I’ve been testing various platforms for CTFs. Here are some advices to stay safe.
It’s something I rarely see in blog posts about CTFs, but I would not trust hacking platforms 100%.
Don’t get me wrong. I’m certainly not accusing any platform of doing weird things, but these tools are not only meant for aspiring hackers. While some of them are great for complete beginners (you can start with 0 knowledge), skilled and experienced hackers use them to compete, among other things.
Why am I telling you that?
Depending on your configuration, you might put yourself at risk. For example, if you use your laptop with virtual machines and you enable bidirectional synchronizations, there could be some risks. It’s even more dangerous if you connect from work office.
Please do not install Kali Linux and hacking boxes without permission and an appropriate environment (e.g., segmentation, sandboxing).
In addition, it’s not uncommon to open communication channels with boxes to enable reverse shells, download hacking kits, or exfiltrate information. Some players might not realize that basic commands such as
telnet may be easy to use, but they don’t encrypt anything.
In fact, most platforms for beginners will let you do almost whatever you want, including the most sloppy attacks. The goal is to practice, fail sometimes and understand why, then try again ^^.
- there’s no need to cover your tracks
- you don’t have to use proxy chains or mask your real IP
- you don’t have to evade detection tools that can spot anomalous activity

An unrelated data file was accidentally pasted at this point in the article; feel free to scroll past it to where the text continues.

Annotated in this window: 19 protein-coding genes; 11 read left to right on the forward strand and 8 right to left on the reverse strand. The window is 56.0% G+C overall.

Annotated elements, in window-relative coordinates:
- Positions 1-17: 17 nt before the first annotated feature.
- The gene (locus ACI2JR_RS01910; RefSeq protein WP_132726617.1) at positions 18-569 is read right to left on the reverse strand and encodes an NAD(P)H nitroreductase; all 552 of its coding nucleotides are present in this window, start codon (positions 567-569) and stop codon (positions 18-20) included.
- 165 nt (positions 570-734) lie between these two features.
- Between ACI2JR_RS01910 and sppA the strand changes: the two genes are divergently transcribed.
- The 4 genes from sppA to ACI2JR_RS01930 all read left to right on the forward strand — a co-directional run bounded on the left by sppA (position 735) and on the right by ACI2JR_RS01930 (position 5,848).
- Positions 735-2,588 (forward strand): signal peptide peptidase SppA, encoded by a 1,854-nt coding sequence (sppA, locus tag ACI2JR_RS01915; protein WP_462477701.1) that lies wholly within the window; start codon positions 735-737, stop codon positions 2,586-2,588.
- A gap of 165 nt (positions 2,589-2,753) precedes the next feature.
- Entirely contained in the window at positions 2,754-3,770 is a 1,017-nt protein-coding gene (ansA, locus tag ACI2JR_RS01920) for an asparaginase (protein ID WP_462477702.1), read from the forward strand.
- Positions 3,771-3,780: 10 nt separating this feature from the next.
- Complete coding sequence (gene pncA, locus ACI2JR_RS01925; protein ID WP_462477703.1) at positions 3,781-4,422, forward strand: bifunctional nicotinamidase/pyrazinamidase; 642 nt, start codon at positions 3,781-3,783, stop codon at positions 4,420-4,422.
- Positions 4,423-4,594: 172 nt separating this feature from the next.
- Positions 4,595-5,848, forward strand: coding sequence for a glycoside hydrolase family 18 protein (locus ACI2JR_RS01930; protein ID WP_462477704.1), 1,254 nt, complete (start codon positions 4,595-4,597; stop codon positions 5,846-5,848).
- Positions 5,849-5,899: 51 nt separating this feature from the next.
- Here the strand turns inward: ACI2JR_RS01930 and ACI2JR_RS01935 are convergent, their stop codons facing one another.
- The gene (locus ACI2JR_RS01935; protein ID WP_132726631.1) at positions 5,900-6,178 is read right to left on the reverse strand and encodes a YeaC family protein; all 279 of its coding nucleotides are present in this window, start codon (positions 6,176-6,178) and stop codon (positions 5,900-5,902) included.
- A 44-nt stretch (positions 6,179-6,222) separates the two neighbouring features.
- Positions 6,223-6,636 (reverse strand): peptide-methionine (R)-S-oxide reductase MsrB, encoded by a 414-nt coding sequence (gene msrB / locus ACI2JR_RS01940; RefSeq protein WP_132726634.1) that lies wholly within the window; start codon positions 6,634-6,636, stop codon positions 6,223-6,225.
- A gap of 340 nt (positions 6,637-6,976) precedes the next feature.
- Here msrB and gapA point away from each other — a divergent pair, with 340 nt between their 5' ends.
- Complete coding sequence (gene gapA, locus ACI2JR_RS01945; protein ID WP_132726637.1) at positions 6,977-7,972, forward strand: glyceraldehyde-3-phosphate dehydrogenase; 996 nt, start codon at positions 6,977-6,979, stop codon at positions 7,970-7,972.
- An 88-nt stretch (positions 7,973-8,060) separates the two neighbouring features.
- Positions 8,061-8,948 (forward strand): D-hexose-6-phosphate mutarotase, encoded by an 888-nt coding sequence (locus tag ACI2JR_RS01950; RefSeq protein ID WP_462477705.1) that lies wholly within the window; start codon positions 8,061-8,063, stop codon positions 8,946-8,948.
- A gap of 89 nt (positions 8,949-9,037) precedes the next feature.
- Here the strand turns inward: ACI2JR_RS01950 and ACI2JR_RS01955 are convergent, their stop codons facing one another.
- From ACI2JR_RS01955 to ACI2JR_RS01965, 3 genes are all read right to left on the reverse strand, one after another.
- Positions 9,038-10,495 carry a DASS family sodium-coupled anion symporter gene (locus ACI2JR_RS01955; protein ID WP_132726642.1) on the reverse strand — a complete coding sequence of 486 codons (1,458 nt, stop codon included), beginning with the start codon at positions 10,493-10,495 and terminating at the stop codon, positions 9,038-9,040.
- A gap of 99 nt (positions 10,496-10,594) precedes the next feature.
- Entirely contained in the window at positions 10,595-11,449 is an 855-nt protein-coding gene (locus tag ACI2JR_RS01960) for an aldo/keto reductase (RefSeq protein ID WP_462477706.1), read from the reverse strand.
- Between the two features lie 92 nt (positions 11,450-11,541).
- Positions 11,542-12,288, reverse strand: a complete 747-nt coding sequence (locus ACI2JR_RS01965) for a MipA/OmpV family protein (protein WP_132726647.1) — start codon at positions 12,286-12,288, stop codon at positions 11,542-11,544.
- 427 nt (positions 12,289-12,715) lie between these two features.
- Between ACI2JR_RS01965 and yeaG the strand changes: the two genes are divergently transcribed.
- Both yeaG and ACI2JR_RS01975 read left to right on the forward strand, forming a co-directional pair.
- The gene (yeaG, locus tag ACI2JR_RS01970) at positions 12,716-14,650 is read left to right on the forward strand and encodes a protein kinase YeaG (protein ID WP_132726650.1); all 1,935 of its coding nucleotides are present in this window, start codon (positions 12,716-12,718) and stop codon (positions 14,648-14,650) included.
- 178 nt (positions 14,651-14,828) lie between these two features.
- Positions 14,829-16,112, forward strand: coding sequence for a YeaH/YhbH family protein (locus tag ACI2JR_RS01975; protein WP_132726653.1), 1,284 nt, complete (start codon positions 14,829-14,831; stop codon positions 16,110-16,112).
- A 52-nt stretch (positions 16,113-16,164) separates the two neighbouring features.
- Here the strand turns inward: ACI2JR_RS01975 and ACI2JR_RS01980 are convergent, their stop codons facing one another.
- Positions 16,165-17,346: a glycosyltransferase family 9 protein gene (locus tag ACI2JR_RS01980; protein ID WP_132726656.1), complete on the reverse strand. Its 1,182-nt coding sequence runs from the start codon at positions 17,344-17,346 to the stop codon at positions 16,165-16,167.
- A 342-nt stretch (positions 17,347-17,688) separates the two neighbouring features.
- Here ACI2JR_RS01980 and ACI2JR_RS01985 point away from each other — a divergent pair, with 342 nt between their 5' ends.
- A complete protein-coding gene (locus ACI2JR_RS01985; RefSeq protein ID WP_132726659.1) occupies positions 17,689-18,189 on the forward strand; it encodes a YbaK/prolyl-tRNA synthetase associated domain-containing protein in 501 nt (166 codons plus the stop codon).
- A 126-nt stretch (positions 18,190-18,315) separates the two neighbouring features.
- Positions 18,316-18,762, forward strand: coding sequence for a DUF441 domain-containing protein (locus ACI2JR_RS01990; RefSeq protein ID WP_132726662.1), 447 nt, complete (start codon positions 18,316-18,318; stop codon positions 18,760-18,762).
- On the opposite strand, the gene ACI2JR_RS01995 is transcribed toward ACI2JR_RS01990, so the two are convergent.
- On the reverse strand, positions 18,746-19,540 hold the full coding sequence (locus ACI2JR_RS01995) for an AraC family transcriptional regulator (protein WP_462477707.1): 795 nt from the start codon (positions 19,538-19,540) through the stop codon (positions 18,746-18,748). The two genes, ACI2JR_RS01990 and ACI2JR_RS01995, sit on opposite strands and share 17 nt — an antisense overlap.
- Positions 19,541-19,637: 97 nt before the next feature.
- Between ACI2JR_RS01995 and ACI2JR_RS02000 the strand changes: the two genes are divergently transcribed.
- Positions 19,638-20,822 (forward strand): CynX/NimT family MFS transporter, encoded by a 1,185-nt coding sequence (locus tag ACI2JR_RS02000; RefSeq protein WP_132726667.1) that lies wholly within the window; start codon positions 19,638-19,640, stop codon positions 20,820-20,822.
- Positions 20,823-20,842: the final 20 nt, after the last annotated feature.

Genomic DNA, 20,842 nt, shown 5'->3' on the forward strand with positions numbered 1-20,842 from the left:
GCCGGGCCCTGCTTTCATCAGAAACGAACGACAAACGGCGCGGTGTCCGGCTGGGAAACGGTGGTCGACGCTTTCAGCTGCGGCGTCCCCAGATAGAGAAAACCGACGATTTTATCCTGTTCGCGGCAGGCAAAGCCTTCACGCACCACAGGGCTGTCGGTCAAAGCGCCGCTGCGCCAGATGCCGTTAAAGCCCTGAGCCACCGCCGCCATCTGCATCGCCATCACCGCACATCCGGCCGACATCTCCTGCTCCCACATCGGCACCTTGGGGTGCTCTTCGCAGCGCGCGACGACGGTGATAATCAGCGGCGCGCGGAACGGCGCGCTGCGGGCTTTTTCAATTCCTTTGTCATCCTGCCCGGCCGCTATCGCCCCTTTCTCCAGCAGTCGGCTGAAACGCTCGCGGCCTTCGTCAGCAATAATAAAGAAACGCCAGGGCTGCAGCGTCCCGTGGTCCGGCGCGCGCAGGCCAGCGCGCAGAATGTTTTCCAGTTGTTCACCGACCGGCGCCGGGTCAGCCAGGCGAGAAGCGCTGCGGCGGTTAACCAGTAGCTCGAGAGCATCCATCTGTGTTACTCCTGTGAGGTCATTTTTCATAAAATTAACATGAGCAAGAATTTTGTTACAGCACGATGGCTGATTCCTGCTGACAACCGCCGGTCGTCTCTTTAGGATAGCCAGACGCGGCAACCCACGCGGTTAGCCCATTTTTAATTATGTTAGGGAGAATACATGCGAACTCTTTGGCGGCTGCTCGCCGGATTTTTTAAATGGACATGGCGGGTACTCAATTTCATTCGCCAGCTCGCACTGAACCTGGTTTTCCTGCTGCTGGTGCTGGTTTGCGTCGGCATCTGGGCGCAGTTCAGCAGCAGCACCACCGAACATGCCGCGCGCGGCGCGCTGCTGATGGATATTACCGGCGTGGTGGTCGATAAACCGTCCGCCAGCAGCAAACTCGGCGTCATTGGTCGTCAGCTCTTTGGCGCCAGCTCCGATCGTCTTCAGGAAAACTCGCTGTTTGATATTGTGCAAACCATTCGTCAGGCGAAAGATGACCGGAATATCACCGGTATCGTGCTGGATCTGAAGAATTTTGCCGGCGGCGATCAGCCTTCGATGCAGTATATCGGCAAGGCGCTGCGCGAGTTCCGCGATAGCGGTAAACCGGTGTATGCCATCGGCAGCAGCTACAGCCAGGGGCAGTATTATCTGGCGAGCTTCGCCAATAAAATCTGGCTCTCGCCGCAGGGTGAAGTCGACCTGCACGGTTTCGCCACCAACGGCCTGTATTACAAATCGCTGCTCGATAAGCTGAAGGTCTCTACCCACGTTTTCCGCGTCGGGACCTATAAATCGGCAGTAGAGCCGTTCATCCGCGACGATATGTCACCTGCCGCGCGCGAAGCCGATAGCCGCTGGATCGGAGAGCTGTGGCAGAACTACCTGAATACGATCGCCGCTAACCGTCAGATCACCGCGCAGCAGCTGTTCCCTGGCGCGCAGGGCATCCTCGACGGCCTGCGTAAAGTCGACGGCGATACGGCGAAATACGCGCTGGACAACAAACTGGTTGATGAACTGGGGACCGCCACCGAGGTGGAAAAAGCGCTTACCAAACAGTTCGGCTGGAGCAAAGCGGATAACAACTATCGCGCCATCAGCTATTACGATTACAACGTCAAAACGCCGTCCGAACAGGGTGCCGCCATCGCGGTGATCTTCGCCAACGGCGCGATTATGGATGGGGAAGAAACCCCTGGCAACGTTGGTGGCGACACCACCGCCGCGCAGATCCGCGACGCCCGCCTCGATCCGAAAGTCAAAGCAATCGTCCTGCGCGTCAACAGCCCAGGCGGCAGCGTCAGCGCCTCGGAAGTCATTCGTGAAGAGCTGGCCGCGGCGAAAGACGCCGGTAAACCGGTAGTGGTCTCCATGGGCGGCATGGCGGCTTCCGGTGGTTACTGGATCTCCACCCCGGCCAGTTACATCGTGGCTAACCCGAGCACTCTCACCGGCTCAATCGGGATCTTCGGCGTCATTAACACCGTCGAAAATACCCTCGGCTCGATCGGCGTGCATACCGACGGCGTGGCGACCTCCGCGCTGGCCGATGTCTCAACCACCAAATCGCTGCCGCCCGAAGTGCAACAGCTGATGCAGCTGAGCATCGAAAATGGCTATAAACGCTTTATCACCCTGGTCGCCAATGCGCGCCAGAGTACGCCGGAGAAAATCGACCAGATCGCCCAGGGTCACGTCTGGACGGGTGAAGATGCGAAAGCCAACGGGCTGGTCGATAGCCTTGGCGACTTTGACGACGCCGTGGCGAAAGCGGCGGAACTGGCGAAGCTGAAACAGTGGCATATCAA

- obfuscation is rarely required, you can attack directly like there’s no scanner
- you’re not anonymous, the platform can track your progression and even display your activity publicly
I think it’s important not to go blindly, especially when you’re a beginner. Not all platforms have the same standards regarding users’ privacy and safety.
Again, I won’t blame anyone here. It’s amazing to get such knowledge, most of the time, for free. However, it’s also easy to execute scripts you don’t fully understand or your may leave dangerous ports open on your machine (like port 80) just to get a flag and some random score, which does not necessarily reflect your real level and is more an indicator of your progression.
I would recommend the following:
- at least mask your real IP
- don’t disable anti-malware software just because it conflicts with your local setup
- don’t sacrifice safety over convenience and gaming
- don’t open your machine more than strictly necessary (watch your ports)
Despite these drawbacks, hacking platforms are still amazing places to learn your craft. People give their time to build gamified experiences to ease the pain and accelerate the learning curve.
However, be cautious and stay safe. It’s part of the learning path, to me.